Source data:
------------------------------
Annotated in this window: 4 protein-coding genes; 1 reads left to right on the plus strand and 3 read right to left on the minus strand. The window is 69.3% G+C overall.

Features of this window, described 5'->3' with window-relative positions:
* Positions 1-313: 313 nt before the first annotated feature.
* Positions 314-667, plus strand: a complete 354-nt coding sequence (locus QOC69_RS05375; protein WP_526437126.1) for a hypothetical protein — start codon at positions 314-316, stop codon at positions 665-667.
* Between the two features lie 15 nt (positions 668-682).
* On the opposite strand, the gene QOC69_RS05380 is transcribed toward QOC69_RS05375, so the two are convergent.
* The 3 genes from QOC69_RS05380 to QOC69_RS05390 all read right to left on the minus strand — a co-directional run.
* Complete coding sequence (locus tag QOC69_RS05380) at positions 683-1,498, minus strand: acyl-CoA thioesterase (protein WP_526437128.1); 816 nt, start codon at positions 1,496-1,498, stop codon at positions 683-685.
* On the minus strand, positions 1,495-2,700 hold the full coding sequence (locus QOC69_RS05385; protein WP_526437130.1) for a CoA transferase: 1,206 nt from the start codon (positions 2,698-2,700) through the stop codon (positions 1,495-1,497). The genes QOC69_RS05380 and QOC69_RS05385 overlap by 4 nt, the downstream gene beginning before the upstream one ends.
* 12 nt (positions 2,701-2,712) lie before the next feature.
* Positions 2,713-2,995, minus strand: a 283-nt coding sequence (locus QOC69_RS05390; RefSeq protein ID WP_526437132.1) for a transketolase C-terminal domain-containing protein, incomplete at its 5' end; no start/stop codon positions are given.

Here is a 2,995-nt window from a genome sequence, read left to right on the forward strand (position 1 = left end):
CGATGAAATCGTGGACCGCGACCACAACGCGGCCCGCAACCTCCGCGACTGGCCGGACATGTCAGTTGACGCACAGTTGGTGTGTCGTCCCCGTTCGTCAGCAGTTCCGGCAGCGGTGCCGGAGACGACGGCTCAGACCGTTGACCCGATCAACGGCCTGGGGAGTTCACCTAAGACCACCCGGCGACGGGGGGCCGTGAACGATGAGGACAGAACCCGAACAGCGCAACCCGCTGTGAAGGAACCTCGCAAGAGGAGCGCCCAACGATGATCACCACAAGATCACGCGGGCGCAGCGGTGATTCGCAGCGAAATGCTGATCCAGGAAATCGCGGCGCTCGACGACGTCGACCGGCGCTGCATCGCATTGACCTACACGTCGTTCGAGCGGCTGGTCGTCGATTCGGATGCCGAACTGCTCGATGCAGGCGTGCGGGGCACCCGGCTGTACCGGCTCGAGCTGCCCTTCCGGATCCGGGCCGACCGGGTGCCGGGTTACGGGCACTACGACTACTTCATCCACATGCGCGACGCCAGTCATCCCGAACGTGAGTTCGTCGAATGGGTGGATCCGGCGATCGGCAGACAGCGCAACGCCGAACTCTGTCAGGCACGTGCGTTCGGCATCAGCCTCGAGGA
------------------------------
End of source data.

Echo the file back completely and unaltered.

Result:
Annotated in this window: 4 protein-coding genes; 1 reads left to right on the plus strand and 3 read right to left on the minus strand. The window is 69.3% G+C overall.

Features of this window, described 5'->3' with window-relative positions:
* Positions 1-313: 313 nt before the first annotated feature.
* Positions 314-667, plus strand: a complete 354-nt coding sequence (locus QOC69_RS05375; protein WP_526437126.1) for a hypothetical protein — start codon at positions 314-316, stop codon at positions 665-667.
* Between the two features lie 15 nt (positions 668-682).
* On the opposite strand, the gene QOC69_RS05380 is transcribed toward QOC69_RS05375, so the two are convergent.
* The 3 genes from QOC69_RS05380 to QOC69_RS05390 all read right to left on the minus strand — a co-directional run.
* Complete coding sequence (locus tag QOC69_RS05380) at positions 683-1,498, minus strand: acyl-CoA thioesterase (protein WP_526437128.1); 816 nt, start codon at positions 1,496-1,498, stop codon at positions 683-685.
* On the minus strand, positions 1,495-2,700 hold the full coding sequence (locus QOC69_RS05385; protein WP_526437130.1) for a CoA transferase: 1,206 nt from the start codon (positions 2,698-2,700) through the stop codon (positions 1,495-1,497). The genes QOC69_RS05380 and QOC69_RS05385 overlap by 4 nt, the downstream gene beginning before the upstream one ends.
* 12 nt (positions 2,701-2,712) lie before the next feature.
* Positions 2,713-2,995, minus strand: a 283-nt coding sequence (locus QOC69_RS05390; RefSeq protein ID WP_526437132.1) for a transketolase C-terminal domain-containing protein, incomplete at its 5' end; no start/stop codon positions are given.

Here is a 2,995-nt window from a genome sequence, read left to right on the forward strand (position 1 = left end):
CGATGAAATCGTGGACCGCGACCACAACGCGGCCCGCAACCTCCGCGACTGGCCGGACATGTCAGTTGACGCACAGTTGGTGTGTCGTCCCCGTTCGTCAGCAGTTCCGGCAGCGGTGCCGGAGACGACGGCTCAGACCGTTGACCCGATCAACGGCCTGGGGAGTTCACCTAAGACCACCCGGCGACGGGGGGCCGTGAACGATGAGGACAGAACCCGAACAGCGCAACCCGCTGTGAAGGAACCTCGCAAGAGGAGCGCCCAACGATGATCACCACAAGATCACGCGGGCGCAGCGGTGATTCGCAGCGAAATGCTGATCCAGGAAATCGCGGCGCTCGACGACGTCGACCGGCGCTGCATCGCATTGACCTACACGTCGTTCGAGCGGCTGGTCGTCGATTCGGATGCCGAACTGCTCGATGCAGGCGTGCGGGGCACCCGGCTGTACCGGCTCGAGCTGCCCTTCCGGATCCGGGCCGACCGGGTGCCGGGTTACGGGCACTACGACTACTTCATCCACATGCGCGACGCCAGTCATCCCGAACGTGAGTTCGTCGAATGGGTGGATCCGGCGATCGGCAGACAGCGCAACGCCGAACTCTGTCAGGCACGTGCGTTCGGCATCAGCCTCGAGGA